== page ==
Moving to step up air connectivity to remote and strategic locations in the North-East and Jammu & Kashmir, the Central government has identified 24 airports and helipads, including nine in Arunachal Pradesh which borders China, for the second phase of the Regional Connectivity Scheme (RCS). Of the 24 airports and helipads identified by the Ministry of Civil Aviation, nine are in Arunachal Pradesh, five each in Assam and Manipur, two in Jammu & Kashmir and one each in Meghalaya, Tripura and Sikkim. The window for air operators to bid for routes under the second phase of RCS started on August 24, four days before Indian and Chinese troops disengaged at Doklam to end a border standoff that lasted more than two months. A total of 88 unserved and underserved airports and helipads were involved in the initial round of RCS’ second phase.
Under the second phase of RCS, which aims to provide air connectivity to the hinterland to provide an impetus to the economic growth of regional centres, including unconnected towns and cities, the government decided to keep the focus on ‘priority areas’ including the North-East, Jammu & Kashmir and other hilly regions of the country. In the list of routes awarded in the first phase of the scheme, announced in March, only six airports in the North-East — Shillong, Dimapur, Imphal, Silchar, Aizawl and Agartala — were connected. The first round did not involve routes to Jammu & Kashmir.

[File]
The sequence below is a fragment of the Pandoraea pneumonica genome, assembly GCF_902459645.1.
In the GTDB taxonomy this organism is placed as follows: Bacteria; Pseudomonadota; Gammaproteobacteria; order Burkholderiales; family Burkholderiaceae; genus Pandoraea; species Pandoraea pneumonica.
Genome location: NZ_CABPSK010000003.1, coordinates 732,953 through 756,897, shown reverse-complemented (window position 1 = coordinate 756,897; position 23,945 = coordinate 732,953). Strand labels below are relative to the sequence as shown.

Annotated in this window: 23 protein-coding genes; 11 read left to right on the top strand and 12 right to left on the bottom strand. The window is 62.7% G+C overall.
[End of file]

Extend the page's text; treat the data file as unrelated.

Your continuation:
The AAI is also undertaking development and expansion of a number of airports in the North-East such as setting up of the first airport in Sikkim at Pakyong at an estimated cost of Rs 553.53 crore. The Pakyong airport is expected to be operational this month. The Tezu airport in Arunachal Pradesh has also been upgraded by the AAI with a renovated terminal building at a cost of Rs 96.50 crore. The runway at Dibrugarh in Assam is being extended to accommodate operations of wide-bodied aircraft, while the one at Dimapur is being re-carpeted. The airports and helipads in Arunachal Pradesh fall under the category of ‘unserved’ airports, meaning they have no civilian flights landing there.